At a time when health systems are consolidating and focusing heavily on patient populations at home, Hackensack Meridian Health is gunning for a seat at the table of national health players.
Its strategy, according to co-CEO Robert Garrett, is to keep the focus on New Jersey, but to become a “premiere national brand” that can benefit the state and its residents.
That is evident by the reach of HMH’s tentacles into a variety of sectors, including the merger with JFK Health, anticipated to be completed by the first quarter of 2018, and partnerships in cancer care with Memorial Sloan Kettering, medical education with Seton Hall University, innovation with New Jersey Innovation Institute, pharmacies with RediClinics, urgent care with CityMD and home care with St. Joseph’s Healthcare System. HMH also partners with the NFL’s New York Giants for kids cancer awareness.
But to stand out in a crowded field of longtime health giants, the system believes it needs a new brand.
“They (consultants) showed this logo on a slide next to major brands like Mayo Clinic, Johns Hopkins, NYU and Mount Sinai, and this logo jumps off the page,” Garrett said. “This is an eye-catcher.”
Garrett’s co-CEO, John Lloyd, added, “It’s extremely distinctive.”
At the brand reveal event Tuesday in Newark, which was live streamed to 27 locations in addition to the 2,500 members of the management team in the New Jersey Performing Arts Center auditorium, the co-CEOs stressed the message of staying focused on the home team. (See video below.)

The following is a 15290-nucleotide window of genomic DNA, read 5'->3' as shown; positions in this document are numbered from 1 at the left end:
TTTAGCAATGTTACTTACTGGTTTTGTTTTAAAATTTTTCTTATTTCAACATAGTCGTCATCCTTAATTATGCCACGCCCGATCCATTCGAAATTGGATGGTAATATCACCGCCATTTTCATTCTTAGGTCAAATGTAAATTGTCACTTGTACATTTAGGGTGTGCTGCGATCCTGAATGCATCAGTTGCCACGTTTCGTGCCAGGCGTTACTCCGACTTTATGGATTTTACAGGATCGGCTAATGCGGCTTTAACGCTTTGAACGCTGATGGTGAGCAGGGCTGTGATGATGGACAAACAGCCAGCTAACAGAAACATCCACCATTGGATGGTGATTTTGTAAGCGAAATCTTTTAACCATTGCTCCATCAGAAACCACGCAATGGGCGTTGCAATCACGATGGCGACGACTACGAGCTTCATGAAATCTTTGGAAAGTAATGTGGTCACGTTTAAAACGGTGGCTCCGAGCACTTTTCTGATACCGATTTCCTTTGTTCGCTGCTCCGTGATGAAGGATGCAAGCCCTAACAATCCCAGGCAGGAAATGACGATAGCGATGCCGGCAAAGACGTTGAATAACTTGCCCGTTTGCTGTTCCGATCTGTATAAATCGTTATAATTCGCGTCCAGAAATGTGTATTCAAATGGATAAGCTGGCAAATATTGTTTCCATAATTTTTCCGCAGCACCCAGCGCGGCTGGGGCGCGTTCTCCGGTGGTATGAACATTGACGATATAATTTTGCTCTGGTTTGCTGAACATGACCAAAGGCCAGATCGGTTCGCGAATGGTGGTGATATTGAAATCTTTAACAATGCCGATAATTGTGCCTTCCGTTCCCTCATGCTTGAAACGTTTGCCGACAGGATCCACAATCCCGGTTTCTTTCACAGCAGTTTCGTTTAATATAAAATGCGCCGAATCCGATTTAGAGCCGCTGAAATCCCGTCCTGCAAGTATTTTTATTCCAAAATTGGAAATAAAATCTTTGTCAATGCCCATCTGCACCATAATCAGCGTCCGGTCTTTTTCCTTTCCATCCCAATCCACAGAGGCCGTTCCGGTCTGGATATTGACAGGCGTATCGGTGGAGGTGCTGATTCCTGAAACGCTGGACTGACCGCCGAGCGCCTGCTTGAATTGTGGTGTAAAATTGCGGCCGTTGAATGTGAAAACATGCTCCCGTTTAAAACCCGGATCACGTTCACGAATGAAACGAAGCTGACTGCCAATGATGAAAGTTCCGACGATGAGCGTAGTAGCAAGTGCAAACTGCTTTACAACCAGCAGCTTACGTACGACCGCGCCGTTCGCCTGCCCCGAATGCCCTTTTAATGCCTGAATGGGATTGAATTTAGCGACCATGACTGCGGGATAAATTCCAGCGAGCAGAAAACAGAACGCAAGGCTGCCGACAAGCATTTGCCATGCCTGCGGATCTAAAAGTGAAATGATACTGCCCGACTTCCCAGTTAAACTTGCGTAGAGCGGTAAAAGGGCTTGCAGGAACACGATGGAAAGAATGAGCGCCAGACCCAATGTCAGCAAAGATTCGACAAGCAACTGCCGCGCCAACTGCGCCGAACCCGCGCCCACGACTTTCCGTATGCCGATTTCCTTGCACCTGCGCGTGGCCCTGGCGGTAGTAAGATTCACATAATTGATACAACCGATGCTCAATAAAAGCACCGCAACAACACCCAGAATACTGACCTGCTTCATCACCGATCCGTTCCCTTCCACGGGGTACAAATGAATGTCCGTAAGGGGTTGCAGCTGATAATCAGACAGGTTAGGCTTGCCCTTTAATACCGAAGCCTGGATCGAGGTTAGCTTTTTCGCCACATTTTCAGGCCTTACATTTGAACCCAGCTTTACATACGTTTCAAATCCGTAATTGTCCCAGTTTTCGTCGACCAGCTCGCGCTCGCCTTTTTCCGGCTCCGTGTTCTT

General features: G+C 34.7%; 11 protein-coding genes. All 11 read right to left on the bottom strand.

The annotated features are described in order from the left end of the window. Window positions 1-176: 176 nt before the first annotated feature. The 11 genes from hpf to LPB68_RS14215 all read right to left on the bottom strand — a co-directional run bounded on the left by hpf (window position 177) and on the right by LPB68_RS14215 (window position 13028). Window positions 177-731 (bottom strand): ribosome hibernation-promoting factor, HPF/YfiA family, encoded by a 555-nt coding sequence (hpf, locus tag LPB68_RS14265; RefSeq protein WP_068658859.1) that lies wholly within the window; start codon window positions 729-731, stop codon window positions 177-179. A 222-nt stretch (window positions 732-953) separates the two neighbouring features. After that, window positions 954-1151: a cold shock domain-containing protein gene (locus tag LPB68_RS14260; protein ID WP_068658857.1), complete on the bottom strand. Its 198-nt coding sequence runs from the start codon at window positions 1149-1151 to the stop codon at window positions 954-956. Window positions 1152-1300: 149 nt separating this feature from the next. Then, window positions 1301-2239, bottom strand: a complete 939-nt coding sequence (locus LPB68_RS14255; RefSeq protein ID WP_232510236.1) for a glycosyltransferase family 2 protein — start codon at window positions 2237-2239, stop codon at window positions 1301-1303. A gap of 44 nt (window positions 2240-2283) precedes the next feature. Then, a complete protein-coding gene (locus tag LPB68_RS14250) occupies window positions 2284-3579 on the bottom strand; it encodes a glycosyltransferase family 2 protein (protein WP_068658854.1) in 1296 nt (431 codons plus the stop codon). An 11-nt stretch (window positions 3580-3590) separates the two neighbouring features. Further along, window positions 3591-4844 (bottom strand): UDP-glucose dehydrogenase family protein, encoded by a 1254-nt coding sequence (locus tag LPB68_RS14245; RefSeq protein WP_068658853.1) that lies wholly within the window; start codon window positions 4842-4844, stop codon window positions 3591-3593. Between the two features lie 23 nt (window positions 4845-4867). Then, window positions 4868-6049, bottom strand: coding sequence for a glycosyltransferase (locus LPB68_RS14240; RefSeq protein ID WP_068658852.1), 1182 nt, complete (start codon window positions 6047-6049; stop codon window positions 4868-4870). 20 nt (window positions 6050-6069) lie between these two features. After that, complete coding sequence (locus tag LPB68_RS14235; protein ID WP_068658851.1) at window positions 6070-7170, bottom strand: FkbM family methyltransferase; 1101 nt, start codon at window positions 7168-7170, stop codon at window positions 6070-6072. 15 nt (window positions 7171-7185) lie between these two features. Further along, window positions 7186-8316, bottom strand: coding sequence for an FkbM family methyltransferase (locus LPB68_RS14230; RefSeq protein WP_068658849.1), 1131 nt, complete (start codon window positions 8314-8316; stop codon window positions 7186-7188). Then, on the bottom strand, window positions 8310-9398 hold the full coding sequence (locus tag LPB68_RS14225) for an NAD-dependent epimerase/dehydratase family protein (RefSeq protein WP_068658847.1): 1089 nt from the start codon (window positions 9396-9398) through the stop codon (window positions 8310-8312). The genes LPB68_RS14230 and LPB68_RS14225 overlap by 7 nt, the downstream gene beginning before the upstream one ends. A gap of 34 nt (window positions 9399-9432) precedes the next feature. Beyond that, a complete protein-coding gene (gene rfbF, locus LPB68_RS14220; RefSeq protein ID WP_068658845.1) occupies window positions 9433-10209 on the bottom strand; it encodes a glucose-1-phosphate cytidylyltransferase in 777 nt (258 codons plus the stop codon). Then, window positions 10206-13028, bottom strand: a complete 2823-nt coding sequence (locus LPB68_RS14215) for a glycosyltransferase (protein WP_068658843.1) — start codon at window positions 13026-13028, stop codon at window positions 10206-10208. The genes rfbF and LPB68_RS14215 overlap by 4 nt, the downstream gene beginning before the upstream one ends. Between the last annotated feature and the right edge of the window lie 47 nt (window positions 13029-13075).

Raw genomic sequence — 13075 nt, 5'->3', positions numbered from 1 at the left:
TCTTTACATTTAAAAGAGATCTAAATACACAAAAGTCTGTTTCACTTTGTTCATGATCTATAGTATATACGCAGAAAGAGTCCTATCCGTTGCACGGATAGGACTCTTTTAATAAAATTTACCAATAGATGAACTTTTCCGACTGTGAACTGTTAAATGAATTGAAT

“We’re not doing this to get attention,” said Lloyd. “This is for our team. This is us informing and building a new brand with our team.”
The new brand includes a new slogan, “Well Orchestrated,” a new tagline, “Life Years Ahead,” and the renaming of all hospitals to begin with Hackensack Meridian Health. However, hospital location names will remain in order to double down on any existing brand reputation associated with the location. That will include the merger with JFK Health when it is complete.
The ambitious co-CEOs are confident their existing work will translate into broader reach, and give them a step on the competition.
“A lot of our team members, our physicians, our researchers, they have national followings and they are doing some creative things,” Garrett said. “We are going to keep our eye on the local market, there is no doubt about that, because that is where our business comes from.”
But, he added, the system wants to be proactive in changing and isn’t waiting on Washington, D.C., to reform health care.
That includes the medical school with Seton Hall and the partnership with Memorial Sloan Kettering — both of which Garrett believes could be “national models.”
Lloyd said, ultimately, it will all benefit New Jersey and its residents in a way other health systems don’t.
“Candidly, they don’t put enough resources into their local hospitals. We do. That’s the way we are. We have invested money in every one of our hospitals. That’s what we do,” he said.
And the duo is set to start on a second road trip since the merger last year to each location to visit with the staff, now known as team members, as had been the practice at legacy Meridian Health, to discuss the new brand and culture.